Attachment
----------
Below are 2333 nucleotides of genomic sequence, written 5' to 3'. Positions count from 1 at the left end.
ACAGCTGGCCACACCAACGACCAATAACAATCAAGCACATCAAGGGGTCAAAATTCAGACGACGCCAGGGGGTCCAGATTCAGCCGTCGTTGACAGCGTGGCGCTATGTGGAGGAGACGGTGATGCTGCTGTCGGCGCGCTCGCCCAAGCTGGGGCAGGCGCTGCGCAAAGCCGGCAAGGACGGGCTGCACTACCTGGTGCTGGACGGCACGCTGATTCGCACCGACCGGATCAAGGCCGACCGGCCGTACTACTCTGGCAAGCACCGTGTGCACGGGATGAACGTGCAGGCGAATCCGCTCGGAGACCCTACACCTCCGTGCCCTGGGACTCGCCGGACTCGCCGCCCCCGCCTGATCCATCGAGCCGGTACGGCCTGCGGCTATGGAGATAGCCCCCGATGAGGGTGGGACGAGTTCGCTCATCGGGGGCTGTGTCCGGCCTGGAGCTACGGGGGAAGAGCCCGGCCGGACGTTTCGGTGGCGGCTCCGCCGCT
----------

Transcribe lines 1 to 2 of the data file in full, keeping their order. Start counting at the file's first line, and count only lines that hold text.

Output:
Below are 2333 nucleotides of genomic sequence, written 5' to 3'. Positions count from 1 at the left end.
ACAGCTGGCCACACCAACGACCAATAACAATCAAGCACATCAAGGGGTCAAAATTCAGACGACGCCAGGGGGTCCAGATTCAGCCGTCGTTGACAGCGTGGCGCTATGTGGAGGAGACGGTGATGCTGCTGTCGGCGCGCTCGCCCAAGCTGGGGCAGGCGCTGCGCAAAGCCGGCAAGGACGGGCTGCACTACCTGGTGCTGGACGGCACGCTGATTCGCACCGACCGGATCAAGGCCGACCGGCCGTACTACTCTGGCAAGCACCGTGTGCACGGGATGAACGTGCAGGCGAATCCGCTCGGAGACCCTACACCTCCGTGCCCTGGGACTCGCCGGACTCGCCGCCCCCGCCTGATCCATCGAGCCGGTACGGCCTGCGGCTATGGAGATAGCCCCCGATGAGGGTGGGACGAGTTCGCTCATCGGGGGCTGTGTCCGGCCTGGAGCTACGGGGGAAGAGCCCGGCCGGACGTTTCGGTGGCGGCTCCGCCGCT